Last month we published our first Cabinet League Table of the Johnson Ministry. It offered a sea-change from Theresa May’s embattled government, both in terms of composition and the estimation in which party members held it.
One month on and the general picture hasn’t really changed. If anything, over August there was a general upward drift in the scores, reflecting what many commentators – including our own Mark Wallace – thought was a very strong start in the role.
It goes without saying that the data for this was collected prior to the return of the Commons and the Government’s miserable week therein. We might therefore anticipate a quite different set of results in October.
Here are a few of the details:
- Post-Ruth politics. Our survey was front-page news in Scotland last month when it showed the Scottish Conservative leader, so often one of the most highly-rated individuals, down to a positive score of just +14. Perhaps it was an omen of things to come, because Ruth Davidson has since stepped aside, triggering a battle for the future of the Party in Scotland.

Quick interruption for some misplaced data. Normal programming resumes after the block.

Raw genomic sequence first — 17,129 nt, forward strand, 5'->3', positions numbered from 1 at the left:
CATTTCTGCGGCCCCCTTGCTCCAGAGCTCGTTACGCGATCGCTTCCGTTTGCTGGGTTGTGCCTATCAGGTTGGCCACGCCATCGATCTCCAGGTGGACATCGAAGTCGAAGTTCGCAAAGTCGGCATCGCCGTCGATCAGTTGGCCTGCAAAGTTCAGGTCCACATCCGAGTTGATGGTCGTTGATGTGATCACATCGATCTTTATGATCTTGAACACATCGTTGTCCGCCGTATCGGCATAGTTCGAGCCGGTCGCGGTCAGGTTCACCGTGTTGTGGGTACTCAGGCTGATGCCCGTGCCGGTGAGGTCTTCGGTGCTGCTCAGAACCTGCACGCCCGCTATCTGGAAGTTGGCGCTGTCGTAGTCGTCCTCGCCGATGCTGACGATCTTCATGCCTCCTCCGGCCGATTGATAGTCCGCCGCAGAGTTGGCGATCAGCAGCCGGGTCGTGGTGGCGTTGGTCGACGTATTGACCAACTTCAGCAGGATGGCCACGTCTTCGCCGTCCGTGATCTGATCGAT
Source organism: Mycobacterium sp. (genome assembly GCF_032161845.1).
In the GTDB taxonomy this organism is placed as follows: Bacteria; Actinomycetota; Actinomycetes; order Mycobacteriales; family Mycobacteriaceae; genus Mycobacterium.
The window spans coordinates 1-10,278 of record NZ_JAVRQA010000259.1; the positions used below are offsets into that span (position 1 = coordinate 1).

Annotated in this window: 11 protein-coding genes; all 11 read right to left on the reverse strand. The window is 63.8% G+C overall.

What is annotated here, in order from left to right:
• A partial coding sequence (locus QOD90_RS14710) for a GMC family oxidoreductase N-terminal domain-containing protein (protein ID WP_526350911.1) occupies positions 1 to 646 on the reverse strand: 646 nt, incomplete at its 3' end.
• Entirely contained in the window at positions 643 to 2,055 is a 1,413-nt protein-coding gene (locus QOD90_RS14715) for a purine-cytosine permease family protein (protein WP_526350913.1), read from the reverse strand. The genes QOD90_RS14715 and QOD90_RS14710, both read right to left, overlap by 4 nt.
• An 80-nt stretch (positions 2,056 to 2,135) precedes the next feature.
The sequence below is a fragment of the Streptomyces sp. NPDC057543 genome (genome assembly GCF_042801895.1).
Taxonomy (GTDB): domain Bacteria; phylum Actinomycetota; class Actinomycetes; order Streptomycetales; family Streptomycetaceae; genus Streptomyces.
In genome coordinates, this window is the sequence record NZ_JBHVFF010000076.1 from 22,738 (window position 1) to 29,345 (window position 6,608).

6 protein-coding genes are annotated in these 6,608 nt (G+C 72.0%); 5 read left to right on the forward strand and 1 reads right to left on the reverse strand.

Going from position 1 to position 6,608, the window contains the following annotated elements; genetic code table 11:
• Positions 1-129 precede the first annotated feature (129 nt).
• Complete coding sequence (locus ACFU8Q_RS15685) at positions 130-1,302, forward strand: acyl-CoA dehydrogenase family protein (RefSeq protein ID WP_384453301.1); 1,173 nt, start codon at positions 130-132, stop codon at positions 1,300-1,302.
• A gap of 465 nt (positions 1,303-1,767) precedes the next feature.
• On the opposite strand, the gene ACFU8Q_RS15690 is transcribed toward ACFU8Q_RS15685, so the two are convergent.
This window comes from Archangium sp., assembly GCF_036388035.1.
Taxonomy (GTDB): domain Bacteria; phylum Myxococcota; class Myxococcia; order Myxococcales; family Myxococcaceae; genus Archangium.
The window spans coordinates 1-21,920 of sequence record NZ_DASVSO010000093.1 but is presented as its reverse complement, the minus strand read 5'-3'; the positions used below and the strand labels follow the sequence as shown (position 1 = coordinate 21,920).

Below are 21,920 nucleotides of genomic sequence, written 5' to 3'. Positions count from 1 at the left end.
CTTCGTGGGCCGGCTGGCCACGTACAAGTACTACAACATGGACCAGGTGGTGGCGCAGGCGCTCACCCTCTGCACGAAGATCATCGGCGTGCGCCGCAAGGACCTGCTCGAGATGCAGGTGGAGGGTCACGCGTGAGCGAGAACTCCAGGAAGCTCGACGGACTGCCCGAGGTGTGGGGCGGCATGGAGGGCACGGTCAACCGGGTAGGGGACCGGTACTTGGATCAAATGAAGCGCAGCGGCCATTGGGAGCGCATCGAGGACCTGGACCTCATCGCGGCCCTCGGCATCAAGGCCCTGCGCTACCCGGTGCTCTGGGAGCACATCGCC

- Javid tops the poll again. The Chancellor puts on four points to take his score into the mid-Eighties. This suggests that activists are either untroubled by the Government’s decision to move away from spending restraint, which Sajid Javid is by necessity spearheading, or are at least not holding it against him.
- Johnson and Rees-Mogg fill out the podium. No change in the ordering of any of the top three, and both the Prime Minister and Leader of the House have put on about five points to their score.
- Gove climbs… The Chancellor of the Duchy of Lancaster is climbing the ranks. But will his ongoing defence of May’s deal, and reports that he is leading the charge against Johnson’s disciplining of anti-No Deal rebels, put a dent in his score next month?
- …as does Cleverly. Of course small changes in position may not be terribly significant, but the Party Chairman is nonetheless one of the most popular politicians in the survey. If this continues it can’t hurt his chances of being offered a Cabinet brief in a future reshuffle.
- What happened to Wallace? In a survey which generally saw very little movement – save for two outright departures – there are a couple of obvious exceptions. Ben Wallace, the Defence Secretary, has seen his score drop by over ten points and now languishes near the bottom of the table.
- Williamson wins members over. The other is the Education Secretary, who has seen his stock rise from +27 to +45 and gone from being close to the bottom of the table to comfortably in the middle.